Sadly, Thursday 20th October was our last session. We met at 9am and started by listening to some of our Sonic Snaps from last week. We listened to the difference in quality between the recordings and discussed if and how we could improve them.
We had Tony Whitehead, who has done lots of Sonic Postcard work, come and visit us today, he and Cat talked us through some of the recordings and then demonstrated making graphical scores. We listened to some of the recordings and drew a graphical representation of them. It seemed strange to be drawing sound but it was a really useful way to develop our compositions.
We then had a brief introduction into Audacity, where we each demonstrated a different technique, to make sure we all knew how to use the software. We then set about making out Sonic Postcards…
Here is the Sonic Postcard that we composed together using the sounds that Cat recorded. Cat was able to get a wider variety of sounds because she recorded the school environment at different times during the day, and she also went out and about in Penzance. We wrote these down on separate pieces of paper and the juggled them around to compose our class postcard. What do you think? Can you identify the sounds? Does Penzance sound as you expected?
After this, the class worked together in small groups to make their own Sonic Postcards…
Here is Heidi & Hetty’s composition, Heidi and Hetty worked really hard on this, they made some fantastic recordings and have edited this really well. They have used some sound effects in here but not many – Have a listen and see what you think. Can you identify the sounds and which ones were effected?
Here is Ben & Xan’s composition. It is also a almost a combination of an abstract piece of sound art and the a Sonic Postcard concept. It is a really interesting mix of sounds, some of which have had effects put on them and others which have none. Have a listen and see what you think. Can you identify the sounds?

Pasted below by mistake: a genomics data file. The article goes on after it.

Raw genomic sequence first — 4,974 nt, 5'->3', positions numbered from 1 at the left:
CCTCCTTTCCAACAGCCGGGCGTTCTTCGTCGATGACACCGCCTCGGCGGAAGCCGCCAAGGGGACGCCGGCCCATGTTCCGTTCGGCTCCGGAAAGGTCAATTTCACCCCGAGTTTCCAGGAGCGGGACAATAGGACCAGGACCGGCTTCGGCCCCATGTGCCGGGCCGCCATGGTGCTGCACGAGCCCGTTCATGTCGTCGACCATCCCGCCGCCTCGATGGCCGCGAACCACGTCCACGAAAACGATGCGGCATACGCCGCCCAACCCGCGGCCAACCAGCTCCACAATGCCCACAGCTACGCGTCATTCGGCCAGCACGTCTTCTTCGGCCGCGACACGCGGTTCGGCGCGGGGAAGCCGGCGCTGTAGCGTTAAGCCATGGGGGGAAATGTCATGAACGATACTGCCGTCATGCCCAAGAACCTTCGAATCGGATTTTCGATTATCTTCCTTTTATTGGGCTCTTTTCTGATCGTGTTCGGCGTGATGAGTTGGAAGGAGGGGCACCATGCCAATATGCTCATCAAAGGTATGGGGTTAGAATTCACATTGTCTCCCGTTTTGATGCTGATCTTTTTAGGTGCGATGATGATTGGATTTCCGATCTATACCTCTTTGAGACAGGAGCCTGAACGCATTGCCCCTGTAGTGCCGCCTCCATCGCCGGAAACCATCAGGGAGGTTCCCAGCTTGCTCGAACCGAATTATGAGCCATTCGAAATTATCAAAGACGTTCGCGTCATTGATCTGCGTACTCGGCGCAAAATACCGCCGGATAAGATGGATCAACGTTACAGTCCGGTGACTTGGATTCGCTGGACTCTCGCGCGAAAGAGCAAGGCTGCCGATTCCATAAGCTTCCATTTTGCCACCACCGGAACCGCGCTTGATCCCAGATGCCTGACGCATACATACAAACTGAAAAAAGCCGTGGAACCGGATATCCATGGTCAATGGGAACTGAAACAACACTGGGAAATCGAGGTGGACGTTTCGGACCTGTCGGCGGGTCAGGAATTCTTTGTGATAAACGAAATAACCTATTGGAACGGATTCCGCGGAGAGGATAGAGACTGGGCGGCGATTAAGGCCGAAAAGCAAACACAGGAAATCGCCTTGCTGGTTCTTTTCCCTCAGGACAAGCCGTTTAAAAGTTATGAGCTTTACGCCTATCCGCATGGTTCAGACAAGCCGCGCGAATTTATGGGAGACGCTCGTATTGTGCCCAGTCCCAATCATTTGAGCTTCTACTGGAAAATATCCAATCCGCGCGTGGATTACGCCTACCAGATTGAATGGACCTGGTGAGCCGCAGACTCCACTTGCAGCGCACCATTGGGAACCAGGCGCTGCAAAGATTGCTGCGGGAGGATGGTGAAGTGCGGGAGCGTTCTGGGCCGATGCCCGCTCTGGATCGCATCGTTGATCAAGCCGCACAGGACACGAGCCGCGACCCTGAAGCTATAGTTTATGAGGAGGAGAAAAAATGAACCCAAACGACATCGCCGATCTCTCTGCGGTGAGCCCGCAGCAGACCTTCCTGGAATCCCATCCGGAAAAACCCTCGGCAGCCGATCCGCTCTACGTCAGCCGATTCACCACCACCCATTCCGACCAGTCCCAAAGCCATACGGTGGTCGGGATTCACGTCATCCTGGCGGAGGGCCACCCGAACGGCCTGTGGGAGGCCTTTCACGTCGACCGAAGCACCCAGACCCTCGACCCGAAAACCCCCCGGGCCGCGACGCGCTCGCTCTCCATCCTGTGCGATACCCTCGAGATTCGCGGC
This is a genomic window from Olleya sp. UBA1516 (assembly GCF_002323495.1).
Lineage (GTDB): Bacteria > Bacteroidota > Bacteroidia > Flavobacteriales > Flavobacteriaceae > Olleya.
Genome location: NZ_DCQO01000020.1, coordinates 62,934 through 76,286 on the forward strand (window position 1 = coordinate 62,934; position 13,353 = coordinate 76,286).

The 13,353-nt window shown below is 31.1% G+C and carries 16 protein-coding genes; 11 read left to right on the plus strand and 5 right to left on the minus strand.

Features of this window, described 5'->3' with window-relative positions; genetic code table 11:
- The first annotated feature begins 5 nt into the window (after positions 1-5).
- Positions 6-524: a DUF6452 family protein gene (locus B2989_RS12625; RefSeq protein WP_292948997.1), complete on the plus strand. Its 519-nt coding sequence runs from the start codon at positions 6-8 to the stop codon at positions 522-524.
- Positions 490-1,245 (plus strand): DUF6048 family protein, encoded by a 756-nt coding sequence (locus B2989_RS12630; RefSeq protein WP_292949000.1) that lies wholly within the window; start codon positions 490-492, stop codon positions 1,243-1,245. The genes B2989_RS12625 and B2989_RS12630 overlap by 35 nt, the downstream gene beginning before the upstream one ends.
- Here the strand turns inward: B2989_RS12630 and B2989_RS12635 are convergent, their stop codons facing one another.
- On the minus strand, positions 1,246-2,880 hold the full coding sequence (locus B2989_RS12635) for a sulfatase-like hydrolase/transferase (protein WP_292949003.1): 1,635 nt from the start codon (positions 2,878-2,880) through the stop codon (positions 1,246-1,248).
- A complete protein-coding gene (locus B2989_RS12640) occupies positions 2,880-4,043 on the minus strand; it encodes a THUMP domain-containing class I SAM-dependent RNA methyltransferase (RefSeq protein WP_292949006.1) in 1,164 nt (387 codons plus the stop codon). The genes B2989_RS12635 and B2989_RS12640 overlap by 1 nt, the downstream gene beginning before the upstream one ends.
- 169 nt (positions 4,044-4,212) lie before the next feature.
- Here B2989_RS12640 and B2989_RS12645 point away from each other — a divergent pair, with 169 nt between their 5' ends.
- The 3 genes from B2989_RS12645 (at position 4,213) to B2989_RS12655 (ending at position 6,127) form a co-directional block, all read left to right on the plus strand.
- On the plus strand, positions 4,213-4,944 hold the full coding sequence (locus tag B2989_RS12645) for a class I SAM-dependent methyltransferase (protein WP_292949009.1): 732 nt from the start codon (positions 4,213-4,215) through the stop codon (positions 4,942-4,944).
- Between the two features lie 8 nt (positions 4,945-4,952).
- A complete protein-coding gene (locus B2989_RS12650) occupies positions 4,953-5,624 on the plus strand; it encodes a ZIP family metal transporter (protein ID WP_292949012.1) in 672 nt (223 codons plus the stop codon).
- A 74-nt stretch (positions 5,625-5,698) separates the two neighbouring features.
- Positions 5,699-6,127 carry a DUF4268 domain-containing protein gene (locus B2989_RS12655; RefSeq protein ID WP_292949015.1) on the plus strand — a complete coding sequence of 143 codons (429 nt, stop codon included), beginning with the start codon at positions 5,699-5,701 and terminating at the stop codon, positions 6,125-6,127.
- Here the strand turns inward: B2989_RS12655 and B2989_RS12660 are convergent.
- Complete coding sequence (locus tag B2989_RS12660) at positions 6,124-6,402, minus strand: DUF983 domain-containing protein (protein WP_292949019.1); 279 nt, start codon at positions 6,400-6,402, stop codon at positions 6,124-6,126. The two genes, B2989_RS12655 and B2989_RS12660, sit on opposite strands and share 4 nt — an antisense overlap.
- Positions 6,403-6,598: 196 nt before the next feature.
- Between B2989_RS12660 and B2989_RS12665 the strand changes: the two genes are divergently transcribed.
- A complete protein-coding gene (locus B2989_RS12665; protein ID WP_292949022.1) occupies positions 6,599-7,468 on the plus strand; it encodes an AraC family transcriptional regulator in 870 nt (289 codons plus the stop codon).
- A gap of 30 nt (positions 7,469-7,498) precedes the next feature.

Here is Tom & Joe’s composition. This is a really interesting use of the sounds we had. They have made and used some lovely recordings, and it is nicely edited together. What do you think? Can you identify the sounds?
Here is Julia, Jordan and Mitch’s composition. This is a quite a short piece but is really interesting use of the sounds they chose. This group also worked really hard on their recordings and the composition. What do you think? Can you identify the sounds?
Here is Joe’s composition. It is more like an abstract piece of sound art than a sonic postcard. Have a listen and see what you think. Can you identify the sounds?
For our third session at Humphry Davy School here in Cornwwall we had a really productive morning!
We looked at the website for the first time and finally said a proper hello to you over in Barcelona and in Gent. We really enjoyed looking at your photographs and listening to some of your mySounds and Soundscapes and discussing them. Take a look at the Soundscapes page for some of our thoughts and comments!
After we had a look at the web site, Cat played a few recordings that she had made in and around Penzance and other parts of Cornwall. We had to guess which sounds we thought were recorded in Penzance. It turns out 5 out of 6 were recorded in Penzance, and 4 of them on our school grounds – we’d never have guessed that some were recorded here! This really showed how a real variety of sound can be found even in a small area.
We also talked about sounds that we associate with Penzance – not all of them were obvious! They included:
We weren’t able to go out of the school grounds to record our Sonic Snaps, so Cat will use these ideas to make some recordings around Penzance for our Sonic Postcards next week.
Having done this, we were excited about getting outside with the recorders and recording our Sonic Snaps around the school. You can listen to some of the results here. Can you guess how they were made, or which part of the school they were recorded in?